If you missed The Optimists during its run in Wilmette last fall, here’s another chance to see it. Jacky Comforty, an Evanston comedy writer, took up documentary filmmaking in order to tell this story about the fate of Bulgarian Jews in World War II, and spent more than a decade working on it. While The Optimists–cowritten by his wife, Lisa–can occasionally look like any family-history video, the tale is extraordinary even in the genre of Holocaust history. Although Bulgaria was a German ally, the country was unique among its neighbors in that it saved all of its 50,000 resident Jewish citizens from the Nazi death camps. Comforty, whose grandparents were among them, is careful not to offer simplistic explanations. Rather, he lays out the combination of circumstances that made this possible: the Jews’ long history in Bulgaria; their integration and acceptance there; Bulgaria’s oppression by the Turks; a strong democratic constitution; a few exceptionally courageous leaders in the Bulgarian parliament and the Orthodox church; and honorable people with the courage of their convictions among the populace. Ironically, the fact that Bulgaria was a collaborator rather than an occupied country may have been the most important factor, as locals, rather than German officials, were left in charge. An open-ended run of The Optimists began June 20; the film shows at 4:30, 7, and 9:15 daily and also at 2 Saturday and Sunday at the Highland Park Theatre, 445 Central in Highland Park. Jacky Comforty is scheduled to talk after the 7 PM shows Friday and Saturday, and after the 4:30 screening on Sunday. Tickets are $5, $3.50 before 6 PM; call 847-432-3300 for more information.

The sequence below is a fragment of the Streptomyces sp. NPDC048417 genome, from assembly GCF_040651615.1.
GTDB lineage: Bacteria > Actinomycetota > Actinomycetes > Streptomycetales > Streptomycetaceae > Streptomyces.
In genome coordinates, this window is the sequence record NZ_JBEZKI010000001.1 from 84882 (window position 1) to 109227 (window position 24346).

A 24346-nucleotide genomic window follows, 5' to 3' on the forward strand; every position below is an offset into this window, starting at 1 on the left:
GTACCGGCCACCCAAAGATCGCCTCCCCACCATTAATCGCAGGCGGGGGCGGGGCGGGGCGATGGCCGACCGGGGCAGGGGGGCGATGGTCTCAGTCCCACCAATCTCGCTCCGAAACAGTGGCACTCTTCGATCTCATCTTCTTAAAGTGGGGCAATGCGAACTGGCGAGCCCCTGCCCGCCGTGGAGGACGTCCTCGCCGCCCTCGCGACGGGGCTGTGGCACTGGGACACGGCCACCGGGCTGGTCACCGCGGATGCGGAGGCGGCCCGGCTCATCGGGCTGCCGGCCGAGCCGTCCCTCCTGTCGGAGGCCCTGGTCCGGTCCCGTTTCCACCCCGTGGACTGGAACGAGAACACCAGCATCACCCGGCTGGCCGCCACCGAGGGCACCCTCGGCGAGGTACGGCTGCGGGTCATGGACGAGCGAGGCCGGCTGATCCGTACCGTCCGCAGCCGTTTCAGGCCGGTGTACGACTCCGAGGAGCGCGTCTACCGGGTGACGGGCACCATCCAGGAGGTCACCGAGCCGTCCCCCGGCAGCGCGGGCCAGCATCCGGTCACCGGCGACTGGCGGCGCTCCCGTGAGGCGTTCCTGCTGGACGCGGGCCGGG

Art accompanying story in printed newspaper (not available in this archive): photo/copyright Jacky and Lisa Comforty.